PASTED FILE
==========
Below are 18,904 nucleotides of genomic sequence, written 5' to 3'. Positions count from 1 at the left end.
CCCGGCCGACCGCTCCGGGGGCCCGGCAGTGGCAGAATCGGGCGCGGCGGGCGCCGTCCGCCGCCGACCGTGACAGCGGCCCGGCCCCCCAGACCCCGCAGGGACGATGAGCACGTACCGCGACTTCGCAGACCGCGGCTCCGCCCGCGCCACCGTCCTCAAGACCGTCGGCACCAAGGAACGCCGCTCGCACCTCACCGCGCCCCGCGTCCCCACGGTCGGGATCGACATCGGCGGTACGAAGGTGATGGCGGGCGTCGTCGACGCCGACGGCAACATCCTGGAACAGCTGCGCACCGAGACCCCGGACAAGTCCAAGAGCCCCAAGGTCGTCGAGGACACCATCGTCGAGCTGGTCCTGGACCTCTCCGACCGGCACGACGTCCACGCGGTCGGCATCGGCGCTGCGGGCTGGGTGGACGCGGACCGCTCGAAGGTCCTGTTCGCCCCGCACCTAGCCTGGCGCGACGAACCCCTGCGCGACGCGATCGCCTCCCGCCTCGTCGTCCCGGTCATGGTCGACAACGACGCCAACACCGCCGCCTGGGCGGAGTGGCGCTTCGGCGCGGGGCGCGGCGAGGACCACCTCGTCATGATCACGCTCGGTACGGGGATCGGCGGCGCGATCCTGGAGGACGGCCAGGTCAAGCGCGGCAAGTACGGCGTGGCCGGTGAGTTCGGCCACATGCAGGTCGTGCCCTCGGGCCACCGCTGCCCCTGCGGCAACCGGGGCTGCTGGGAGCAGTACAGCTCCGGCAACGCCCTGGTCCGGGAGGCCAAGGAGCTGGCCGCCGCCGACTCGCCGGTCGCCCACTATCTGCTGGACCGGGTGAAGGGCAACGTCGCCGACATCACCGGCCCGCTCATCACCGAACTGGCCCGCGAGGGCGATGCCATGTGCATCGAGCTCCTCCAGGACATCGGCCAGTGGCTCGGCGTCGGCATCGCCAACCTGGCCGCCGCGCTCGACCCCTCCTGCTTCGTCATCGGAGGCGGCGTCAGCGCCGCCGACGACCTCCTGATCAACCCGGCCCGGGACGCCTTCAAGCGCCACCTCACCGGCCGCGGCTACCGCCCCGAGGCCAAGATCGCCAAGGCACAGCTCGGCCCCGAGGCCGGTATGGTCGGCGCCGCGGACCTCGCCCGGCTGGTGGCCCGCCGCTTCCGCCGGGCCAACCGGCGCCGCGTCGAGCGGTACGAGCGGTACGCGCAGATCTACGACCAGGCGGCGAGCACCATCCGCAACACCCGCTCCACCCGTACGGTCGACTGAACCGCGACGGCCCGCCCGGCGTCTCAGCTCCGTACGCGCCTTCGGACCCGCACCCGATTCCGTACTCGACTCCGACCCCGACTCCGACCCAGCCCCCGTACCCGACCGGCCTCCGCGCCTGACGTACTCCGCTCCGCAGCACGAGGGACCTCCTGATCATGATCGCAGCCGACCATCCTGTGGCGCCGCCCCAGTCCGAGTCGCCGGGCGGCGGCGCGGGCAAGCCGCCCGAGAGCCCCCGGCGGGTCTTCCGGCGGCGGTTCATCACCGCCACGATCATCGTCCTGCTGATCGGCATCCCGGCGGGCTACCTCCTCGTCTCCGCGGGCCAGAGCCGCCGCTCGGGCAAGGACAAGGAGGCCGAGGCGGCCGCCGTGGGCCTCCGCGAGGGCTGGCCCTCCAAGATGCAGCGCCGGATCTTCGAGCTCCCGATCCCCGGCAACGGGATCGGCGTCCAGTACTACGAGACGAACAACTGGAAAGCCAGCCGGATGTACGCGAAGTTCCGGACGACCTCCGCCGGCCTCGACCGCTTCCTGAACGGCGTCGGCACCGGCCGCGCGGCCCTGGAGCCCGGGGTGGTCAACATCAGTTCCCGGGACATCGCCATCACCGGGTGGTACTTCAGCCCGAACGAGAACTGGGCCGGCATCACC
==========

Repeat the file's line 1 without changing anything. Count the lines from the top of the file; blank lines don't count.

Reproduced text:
Below are 18,904 nucleotides of genomic sequence, written 5' to 3'. Positions count from 1 at the left end.